Why size matters: Saltationism, creativity, and the reign of the DiNOs

Debates on “gradualism” in evolutionary biology address the size distribution of evolutionary changes.  The classical Darwinian position, better described as “infinitesimalism”, holds that evolutionary change is smooth in the sense of being composed of an abundance of infinitesimals.   The alternative is that evolution sometimes involves “saltations” or jumps, i.e., distinctive and discrete steps.  The dispute between these two positions has been a subject of acrimony at various times in the 20th century, with several minor skirmishes, and a larger battle with at least one genuine casualty (image).

Walter Frank Rafael Weldon (public domain image from wikipedia).  Legend has it that Weldon ignored an advancing illness and worked himself to death trying to disprove the relevance of Mendelism in natural inheritance.

Walter Frank Rafael Weldon (public domain image from wikipedia).  Weldon ignored an advancing illness and worked himself to death (1906) poring over breeding records in an attempt to cast doubt on discrete inheritance.  Along with Pearson and other “biometricians”, Weldon held to Darwin’s non-Mendelian view combining gradual hereditary fluctuations with blending inheritance.

Today, over a decade into the 21st century, we have abundant evidence for saltations, yet the term is virtually unknown, and we still seem to invoke selection under the assumption of gradualism.  Are we saltationists, or not?  I’m going to offer 3 answers below.

But first, we need to review why the issue is important for evolutionary theory.

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Mutationism Myth (5): The Restoration

This is the 5th in a series of 2010 blogs entitled “The Mutationism Myth” (a more scholarly version of this material ended being published in J. Hist. Biol. by Stoltzfus and Cable, 2014)

The Mutationism Myth, part 5. The Restoration

In the Mutationism Myth (see part 1), the Modern Synthesis (MS) rescues evolutionary biology from the Mendelian heresy, by showing that genetics is consistent with selection. In reality, the Mendelians had already synthesized genetics and selection (part 3), but rejected Darwin’s errant views of heredity (part 2) and rejected, to varying degrees, the Darwinian doctrines that subordinated the role of variation so as to render selection the ruling principle in evolution. How, then, did the Modern Synthesis restore Darwinism?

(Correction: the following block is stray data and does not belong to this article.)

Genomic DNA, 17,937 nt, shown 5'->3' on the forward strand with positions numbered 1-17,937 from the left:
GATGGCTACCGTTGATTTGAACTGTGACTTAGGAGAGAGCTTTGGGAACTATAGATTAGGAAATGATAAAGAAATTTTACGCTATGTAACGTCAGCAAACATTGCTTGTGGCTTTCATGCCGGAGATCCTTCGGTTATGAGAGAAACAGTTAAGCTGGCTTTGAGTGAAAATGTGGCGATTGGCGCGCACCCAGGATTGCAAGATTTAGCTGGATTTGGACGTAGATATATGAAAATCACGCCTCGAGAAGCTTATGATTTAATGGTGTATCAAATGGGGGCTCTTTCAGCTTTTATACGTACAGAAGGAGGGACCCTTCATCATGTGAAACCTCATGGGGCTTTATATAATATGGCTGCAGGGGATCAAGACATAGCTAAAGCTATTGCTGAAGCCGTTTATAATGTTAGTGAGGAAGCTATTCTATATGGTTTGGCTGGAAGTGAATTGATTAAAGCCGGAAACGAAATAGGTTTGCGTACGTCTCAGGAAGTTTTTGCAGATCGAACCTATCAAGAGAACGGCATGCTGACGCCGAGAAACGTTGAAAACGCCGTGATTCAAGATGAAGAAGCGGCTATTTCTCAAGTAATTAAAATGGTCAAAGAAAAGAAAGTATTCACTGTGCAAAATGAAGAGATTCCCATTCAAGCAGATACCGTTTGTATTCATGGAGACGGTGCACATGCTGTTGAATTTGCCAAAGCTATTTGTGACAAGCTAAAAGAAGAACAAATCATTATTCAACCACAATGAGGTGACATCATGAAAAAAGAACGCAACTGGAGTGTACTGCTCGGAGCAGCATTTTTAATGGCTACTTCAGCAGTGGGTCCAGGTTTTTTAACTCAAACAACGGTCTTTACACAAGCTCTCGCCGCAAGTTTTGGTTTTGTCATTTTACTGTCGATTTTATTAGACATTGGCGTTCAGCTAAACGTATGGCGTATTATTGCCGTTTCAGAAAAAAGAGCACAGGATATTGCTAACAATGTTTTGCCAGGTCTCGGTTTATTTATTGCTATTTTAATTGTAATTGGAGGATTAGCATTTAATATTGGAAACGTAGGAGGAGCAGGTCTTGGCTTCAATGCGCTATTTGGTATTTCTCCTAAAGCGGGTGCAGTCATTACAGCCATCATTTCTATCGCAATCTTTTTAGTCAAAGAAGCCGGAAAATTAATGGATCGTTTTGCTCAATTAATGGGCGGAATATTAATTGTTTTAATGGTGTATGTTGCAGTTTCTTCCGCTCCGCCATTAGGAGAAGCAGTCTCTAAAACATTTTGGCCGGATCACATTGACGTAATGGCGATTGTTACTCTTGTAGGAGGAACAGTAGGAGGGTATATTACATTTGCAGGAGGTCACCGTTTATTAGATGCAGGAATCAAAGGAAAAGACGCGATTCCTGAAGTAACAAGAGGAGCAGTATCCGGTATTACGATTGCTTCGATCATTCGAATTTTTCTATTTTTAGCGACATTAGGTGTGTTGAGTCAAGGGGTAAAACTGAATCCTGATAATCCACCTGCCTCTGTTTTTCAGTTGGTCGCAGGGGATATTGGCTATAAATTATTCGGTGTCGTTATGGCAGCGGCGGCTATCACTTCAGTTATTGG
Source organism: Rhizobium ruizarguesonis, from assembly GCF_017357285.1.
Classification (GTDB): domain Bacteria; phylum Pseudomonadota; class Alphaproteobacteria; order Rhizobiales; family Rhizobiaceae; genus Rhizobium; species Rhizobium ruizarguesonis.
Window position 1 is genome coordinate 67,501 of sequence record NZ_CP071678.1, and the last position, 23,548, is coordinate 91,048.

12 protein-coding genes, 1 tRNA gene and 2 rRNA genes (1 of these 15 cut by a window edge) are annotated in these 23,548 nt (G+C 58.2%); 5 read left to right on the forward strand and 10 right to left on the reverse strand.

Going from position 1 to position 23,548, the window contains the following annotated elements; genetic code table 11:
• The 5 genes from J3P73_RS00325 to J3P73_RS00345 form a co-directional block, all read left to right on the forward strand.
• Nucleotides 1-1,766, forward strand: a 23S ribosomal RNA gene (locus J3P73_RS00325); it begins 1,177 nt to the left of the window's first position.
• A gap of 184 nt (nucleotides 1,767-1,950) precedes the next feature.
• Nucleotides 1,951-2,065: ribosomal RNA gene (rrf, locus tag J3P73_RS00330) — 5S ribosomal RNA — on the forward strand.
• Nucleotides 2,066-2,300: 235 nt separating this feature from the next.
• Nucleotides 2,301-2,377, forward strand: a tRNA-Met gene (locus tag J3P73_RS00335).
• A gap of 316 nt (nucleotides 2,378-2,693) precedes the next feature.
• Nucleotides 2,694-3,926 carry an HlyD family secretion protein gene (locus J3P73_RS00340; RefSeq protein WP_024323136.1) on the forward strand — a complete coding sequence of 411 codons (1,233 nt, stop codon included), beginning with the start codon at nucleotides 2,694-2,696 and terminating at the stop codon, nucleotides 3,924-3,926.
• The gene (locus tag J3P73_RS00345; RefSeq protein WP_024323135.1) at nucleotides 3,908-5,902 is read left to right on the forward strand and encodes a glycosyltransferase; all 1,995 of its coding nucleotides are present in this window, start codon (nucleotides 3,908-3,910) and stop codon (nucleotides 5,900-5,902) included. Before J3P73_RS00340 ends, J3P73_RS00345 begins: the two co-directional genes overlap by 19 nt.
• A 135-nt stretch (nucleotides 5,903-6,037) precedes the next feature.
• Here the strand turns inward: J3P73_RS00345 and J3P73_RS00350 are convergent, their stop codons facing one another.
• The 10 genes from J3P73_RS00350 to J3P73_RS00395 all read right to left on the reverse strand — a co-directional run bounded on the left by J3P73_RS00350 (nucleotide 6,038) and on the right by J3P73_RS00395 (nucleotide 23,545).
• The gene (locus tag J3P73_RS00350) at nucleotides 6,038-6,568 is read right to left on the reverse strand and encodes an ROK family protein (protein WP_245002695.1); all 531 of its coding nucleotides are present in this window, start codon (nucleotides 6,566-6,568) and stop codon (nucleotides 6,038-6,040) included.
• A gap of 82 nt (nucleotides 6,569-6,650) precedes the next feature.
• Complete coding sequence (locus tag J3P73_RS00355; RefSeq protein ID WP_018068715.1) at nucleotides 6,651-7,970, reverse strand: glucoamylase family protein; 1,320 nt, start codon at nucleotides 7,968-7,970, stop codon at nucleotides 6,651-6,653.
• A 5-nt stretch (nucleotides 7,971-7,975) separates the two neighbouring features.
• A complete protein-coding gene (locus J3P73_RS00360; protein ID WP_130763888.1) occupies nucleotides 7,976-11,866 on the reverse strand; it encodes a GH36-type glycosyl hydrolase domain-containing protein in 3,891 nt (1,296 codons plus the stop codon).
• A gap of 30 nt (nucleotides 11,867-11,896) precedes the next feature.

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The Mutationism Myth (4): Mendelian Heterodoxies

This is the 4th in a series of 2010 blogs entitled “The Mutationism Myth” (a more scholarly version of this material ended being published in J. Hist. Biol. by Stoltzfus and Cable, 2014)

In this oft-told story (see part 1), the discovery of genetics in 1900 leads to rejection of Darwin’s theory and the rise of “mutationism”, a laughable theory that imagines evolution by mutation alone, without selection. “Mutationism” prevails for a generation, until Fisher, Haldane and Wright show that genetics is the missing key to Darwinism. In the conclusion to the story, the world is set right again when the “Modern Synthesis”, combining selection with Mendelian genetics, shoulders aside the mutationist heresy, which ends up in the dustbin of history with the other “doomed rivals” of Darwin’s great theory.  As we found out in part 2, the Mendelians rejected Darwin’s errant principles of heredity, not his principle of selection. In part 3, we considered aspects of the Mendelian view that became the foundations of mainstream 20th-century thinking.

But this begs another question: if the Mendelians invented the 20th-century consensus, and just left it to others to work out the math, why aren’t they lauded as “founders” of modern neo-Darwinism, instead of being derided as fools? We’ll find out in part 4 (below), and part 5. (more…)